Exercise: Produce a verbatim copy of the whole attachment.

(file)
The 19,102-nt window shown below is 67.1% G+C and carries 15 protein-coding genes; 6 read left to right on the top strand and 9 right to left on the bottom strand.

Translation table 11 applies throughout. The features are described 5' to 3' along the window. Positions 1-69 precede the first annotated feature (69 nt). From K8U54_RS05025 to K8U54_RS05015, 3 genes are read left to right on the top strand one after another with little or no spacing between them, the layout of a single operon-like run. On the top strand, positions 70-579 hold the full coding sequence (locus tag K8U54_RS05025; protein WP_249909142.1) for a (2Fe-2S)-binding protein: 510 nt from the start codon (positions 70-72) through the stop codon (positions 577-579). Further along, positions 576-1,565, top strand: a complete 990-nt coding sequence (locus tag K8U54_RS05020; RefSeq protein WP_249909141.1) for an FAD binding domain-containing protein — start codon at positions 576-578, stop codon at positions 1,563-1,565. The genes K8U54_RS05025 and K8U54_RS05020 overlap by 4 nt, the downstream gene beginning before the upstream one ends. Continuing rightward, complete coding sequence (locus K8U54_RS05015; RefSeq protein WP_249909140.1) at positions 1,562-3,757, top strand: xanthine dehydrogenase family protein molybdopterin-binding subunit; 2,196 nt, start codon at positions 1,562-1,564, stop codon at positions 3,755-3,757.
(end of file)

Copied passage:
The 19,102-nt window shown below is 67.1% G+C and carries 15 protein-coding genes; 6 read left to right on the top strand and 9 right to left on the bottom strand.

Translation table 11 applies throughout. The features are described 5' to 3' along the window. Positions 1-69 precede the first annotated feature (69 nt). From K8U54_RS05025 to K8U54_RS05015, 3 genes are read left to right on the top strand one after another with little or no spacing between them, the layout of a single operon-like run. On the top strand, positions 70-579 hold the full coding sequence (locus tag K8U54_RS05025; protein WP_249909142.1) for a (2Fe-2S)-binding protein: 510 nt from the start codon (positions 70-72) through the stop codon (positions 577-579). Further along, positions 576-1,565, top strand: a complete 990-nt coding sequence (locus tag K8U54_RS05020; RefSeq protein WP_249909141.1) for an FAD binding domain-containing protein — start codon at positions 576-578, stop codon at positions 1,563-1,565. The genes K8U54_RS05025 and K8U54_RS05020 overlap by 4 nt, the downstream gene beginning before the upstream one ends. Continuing rightward, complete coding sequence (locus K8U54_RS05015; RefSeq protein WP_249909140.1) at positions 1,562-3,757, top strand: xanthine dehydrogenase family protein molybdopterin-binding subunit; 2,196 nt, start codon at positions 1,562-1,564, stop codon at positions 3,755-3,757.